William Crawford is the insurance agent for Fisher, Gordon Architects, a district firm that will do about $5 million in work this year and says it has never had any legal problems with a client. So Crawford was more than a little surprised this spring when he was informed by the Insurance Company of North America that it would not renew his client's policy for liability insurance.

About 20 other firms would not even quote Crawford a price for the coverage he sought. Finally, he found two firms willing to provide coverage -- but only at sharply higher premiums. Fisher Gordon now pays about $15,000 for $1 million in coverage. A year ago, that coverage was available for $3,500.

Crawford's predicament is far from unique. The medical malpractice "crisis" of escalating judgments and legal costs has spread to most other professions and businesses that need liability insurance. The list runs the spectrum of risk areas: doctors, lawyers, architects, engineers, accountants, stockbrokers, real estate agents, insurance agents, directors of corporations, nurse-midwives, fishermen and fireworks makers, states, municipalities, transit systems and companies that remove toxic wastes.

Not only have premiums risen anywhere from 50 percent to 500 percent in some lines of liability insurance in the last year, but the availability of insurance has shrunk dramatically. A few groups are going without protection, according to insurance executives.

"You've seen tremendous rate increases in the past, but you've always seen markets staying in there," said Stephen Gerstman, president of INAPRO, the professional liability underwriters for the Cigna Corporation. This time, he added, "There's not going to be a market for everyone to get insurance."

The reason for the crunch is two-fold. Insurance executives primarily blame the explosion of litigation, and the growing tendency of courts to toughen standards of liability in favor of victims of malpractice or malfeasance.

A second factor is the volatile economics of the property and casualty insurance business, which suffered its worst year ever in 1984. Underwriting losses for the industry amounted to $21 million, outpacing investment income for the first time since 1906, the year of the San Francisco fire. David Seifer, who follows the industry for First Boston Corp., said the industry suffered a $2.7 billion loss in all lines of general liability except medical malpractice. In non-medical lines, the industry lost about $1.47 for every dollar received in premiums, and results were even worse in medical malpractice lines, Seifer said.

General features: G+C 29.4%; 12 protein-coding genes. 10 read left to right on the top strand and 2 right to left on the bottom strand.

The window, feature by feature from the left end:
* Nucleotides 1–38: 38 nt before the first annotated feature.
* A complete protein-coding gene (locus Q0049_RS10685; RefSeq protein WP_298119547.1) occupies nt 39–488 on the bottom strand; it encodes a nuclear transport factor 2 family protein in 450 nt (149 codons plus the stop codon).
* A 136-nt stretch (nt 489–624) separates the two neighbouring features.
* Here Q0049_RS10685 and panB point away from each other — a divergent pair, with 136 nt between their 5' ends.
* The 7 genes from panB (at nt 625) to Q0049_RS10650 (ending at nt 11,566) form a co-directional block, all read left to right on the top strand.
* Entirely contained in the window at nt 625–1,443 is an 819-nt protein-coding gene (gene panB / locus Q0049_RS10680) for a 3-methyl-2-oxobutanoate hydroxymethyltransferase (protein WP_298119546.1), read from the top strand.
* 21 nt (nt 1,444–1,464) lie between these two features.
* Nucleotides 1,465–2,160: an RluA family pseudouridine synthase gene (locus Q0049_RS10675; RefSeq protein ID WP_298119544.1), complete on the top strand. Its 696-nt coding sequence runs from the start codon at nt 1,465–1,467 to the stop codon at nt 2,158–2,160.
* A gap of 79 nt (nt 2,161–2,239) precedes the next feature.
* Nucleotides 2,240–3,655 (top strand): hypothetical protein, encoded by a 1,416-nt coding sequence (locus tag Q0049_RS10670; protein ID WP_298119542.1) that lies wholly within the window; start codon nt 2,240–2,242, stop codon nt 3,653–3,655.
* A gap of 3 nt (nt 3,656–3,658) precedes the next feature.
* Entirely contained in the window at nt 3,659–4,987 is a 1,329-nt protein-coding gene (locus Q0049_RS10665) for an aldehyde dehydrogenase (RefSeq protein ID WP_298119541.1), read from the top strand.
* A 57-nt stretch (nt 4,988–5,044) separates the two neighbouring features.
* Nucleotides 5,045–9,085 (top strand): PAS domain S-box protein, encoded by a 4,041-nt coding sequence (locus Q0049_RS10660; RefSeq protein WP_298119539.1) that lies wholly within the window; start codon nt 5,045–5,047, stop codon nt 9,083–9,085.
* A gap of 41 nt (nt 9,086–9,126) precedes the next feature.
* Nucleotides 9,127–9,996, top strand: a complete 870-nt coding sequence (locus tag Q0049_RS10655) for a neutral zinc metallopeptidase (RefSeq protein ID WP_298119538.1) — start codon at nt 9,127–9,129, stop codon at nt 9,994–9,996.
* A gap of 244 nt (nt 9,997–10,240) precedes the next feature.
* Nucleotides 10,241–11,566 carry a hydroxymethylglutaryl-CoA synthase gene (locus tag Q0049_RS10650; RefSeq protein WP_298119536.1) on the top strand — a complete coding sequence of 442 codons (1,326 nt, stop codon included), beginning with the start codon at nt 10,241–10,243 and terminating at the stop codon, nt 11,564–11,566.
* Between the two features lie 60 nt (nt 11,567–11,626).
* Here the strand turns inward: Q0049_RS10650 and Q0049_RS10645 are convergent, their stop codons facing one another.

To stem the red ink, insurance companies have resorted to a host of defensive measures -- jacking up rates, cancelling business, refusing to write certain policies and stiffening the terms of their coverage.

The result of these measures has been a significant, across-the-board contraction of the liability insurance market.

INAPRO, one of the largest writers of liability insurance in the country, said the financial beating it suffered forced it to scale back its coverage by about half in the last year. Gerstman said the company no longer will write insurance for obstetricians, gynecologists and accountants, all professions that have been sued in increasing numbers. The company has raised rates so dramatically in other lines, in some cases quadrupling prices, that some professionals have been forced to cancel their policies.

The scene is similar elsewhere:

*In the last year, about a dozen companies have dropped out of the market for architect insurance, leaving most architectural firms with the choice of two or three companies, say industry officials. Peter Hawes, president of the Design Professional Insurance Company, one of the few remaining underwriters that insures architects, said that average rates have doubled in the last two years.